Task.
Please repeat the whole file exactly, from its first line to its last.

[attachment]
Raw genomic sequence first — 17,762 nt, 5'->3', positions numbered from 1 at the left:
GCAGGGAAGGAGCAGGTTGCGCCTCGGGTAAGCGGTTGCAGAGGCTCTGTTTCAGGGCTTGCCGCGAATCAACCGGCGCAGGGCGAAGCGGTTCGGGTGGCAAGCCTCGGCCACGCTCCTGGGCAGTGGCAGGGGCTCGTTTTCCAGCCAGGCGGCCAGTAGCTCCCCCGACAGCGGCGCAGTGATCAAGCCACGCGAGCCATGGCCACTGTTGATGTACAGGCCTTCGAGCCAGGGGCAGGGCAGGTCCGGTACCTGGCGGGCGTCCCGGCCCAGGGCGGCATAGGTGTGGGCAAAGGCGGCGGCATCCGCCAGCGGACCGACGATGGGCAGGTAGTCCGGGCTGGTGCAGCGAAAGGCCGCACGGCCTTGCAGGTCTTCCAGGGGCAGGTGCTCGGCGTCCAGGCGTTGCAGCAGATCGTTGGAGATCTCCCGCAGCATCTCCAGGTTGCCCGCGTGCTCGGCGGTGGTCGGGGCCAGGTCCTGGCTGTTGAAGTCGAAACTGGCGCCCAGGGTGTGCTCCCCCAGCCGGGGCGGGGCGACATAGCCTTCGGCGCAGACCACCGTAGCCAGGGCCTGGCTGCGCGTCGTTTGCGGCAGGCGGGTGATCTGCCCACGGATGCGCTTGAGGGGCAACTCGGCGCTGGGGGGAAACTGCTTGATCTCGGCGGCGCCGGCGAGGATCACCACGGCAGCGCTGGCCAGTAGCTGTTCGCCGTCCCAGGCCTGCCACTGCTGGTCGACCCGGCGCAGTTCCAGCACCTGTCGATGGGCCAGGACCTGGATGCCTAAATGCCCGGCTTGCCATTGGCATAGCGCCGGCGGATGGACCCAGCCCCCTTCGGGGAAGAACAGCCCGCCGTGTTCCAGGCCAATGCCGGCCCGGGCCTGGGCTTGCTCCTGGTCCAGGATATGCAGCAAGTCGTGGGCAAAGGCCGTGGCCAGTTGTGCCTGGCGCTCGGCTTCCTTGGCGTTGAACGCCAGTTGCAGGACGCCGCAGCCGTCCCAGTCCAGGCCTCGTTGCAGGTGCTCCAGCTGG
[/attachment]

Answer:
Raw genomic sequence first — 17,762 nt, 5'->3', positions numbered from 1 at the left:
GCAGGGAAGGAGCAGGTTGCGCCTCGGGTAAGCGGTTGCAGAGGCTCTGTTTCAGGGCTTGCCGCGAATCAACCGGCGCAGGGCGAAGCGGTTCGGGTGGCAAGCCTCGGCCACGCTCCTGGGCAGTGGCAGGGGCTCGTTTTCCAGCCAGGCGGCCAGTAGCTCCCCCGACAGCGGCGCAGTGATCAAGCCACGCGAGCCATGGCCACTGTTGATGTACAGGCCTTCGAGCCAGGGGCAGGGCAGGTCCGGTACCTGGCGGGCGTCCCGGCCCAGGGCGGCATAGGTGTGGGCAAAGGCGGCGGCATCCGCCAGCGGACCGACGATGGGCAGGTAGTCCGGGCTGGTGCAGCGAAAGGCCGCACGGCCTTGCAGGTCTTCCAGGGGCAGGTGCTCGGCGTCCAGGCGTTGCAGCAGATCGTTGGAGATCTCCCGCAGCATCTCCAGGTTGCCCGCGTGCTCGGCGGTGGTCGGGGCCAGGTCCTGGCTGTTGAAGTCGAAACTGGCGCCCAGGGTGTGCTCCCCCAGCCGGGGCGGGGCGACATAGCCTTCGGCGCAGACCACCGTAGCCAGGGCCTGGCTGCGCGTCGTTTGCGGCAGGCGGGTGATCTGCCCACGGATGCGCTTGAGGGGCAACTCGGCGCTGGGGGGAAACTGCTTGATCTCGGCGGCGCCGGCGAGGATCACCACGGCAGCGCTGGCCAGTAGCTGTTCGCCGTCCCAGGCCTGCCACTGCTGGTCGACCCGGCGCAGTTCCAGCACCTGTCGATGGGCCAGGACCTGGATGCCTAAATGCCCGGCTTGCCATTGGCATAGCGCCGGCGGATGGACCCAGCCCCCTTCGGGGAAGAACAGCCCGCCGTGTTCCAGGCCAATGCCGGCCCGGGCCTGGGCTTGCTCCTGGTCCAGGATATGCAGCAAGTCGTGGGCAAAGGCCGTGGCCAGTTGTGCCTGGCGCTCGGCTTCCTTGGCGTTGAACGCCAGTTGCAGGACGCCGCAGCCGTCCCAGTCCAGGCCTCGTTGCAGGTGCTCCAGCTGG